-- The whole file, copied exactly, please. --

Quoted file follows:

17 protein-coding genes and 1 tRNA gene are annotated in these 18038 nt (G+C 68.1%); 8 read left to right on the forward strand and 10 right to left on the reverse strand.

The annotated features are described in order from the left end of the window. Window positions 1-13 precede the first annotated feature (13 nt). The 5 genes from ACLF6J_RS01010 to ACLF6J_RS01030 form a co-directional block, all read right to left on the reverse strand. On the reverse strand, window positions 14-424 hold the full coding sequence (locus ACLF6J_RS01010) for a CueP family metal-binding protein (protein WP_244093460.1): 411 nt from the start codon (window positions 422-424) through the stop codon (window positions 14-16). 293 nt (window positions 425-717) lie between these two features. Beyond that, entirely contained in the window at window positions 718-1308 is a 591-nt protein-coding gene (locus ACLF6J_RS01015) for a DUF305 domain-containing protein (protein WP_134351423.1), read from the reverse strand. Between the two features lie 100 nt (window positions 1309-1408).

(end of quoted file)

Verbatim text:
17 protein-coding genes and 1 tRNA gene are annotated in these 18038 nt (G+C 68.1%); 8 read left to right on the forward strand and 10 right to left on the reverse strand.

The annotated features are described in order from the left end of the window. Window positions 1-13 precede the first annotated feature (13 nt). The 5 genes from ACLF6J_RS01010 to ACLF6J_RS01030 form a co-directional block, all read right to left on the reverse strand. On the reverse strand, window positions 14-424 hold the full coding sequence (locus ACLF6J_RS01010) for a CueP family metal-binding protein (protein WP_244093460.1): 411 nt from the start codon (window positions 422-424) through the stop codon (window positions 14-16). 293 nt (window positions 425-717) lie between these two features. Beyond that, entirely contained in the window at window positions 718-1308 is a 591-nt protein-coding gene (locus ACLF6J_RS01015) for a DUF305 domain-containing protein (protein WP_134351423.1), read from the reverse strand. Between the two features lie 100 nt (window positions 1309-1408).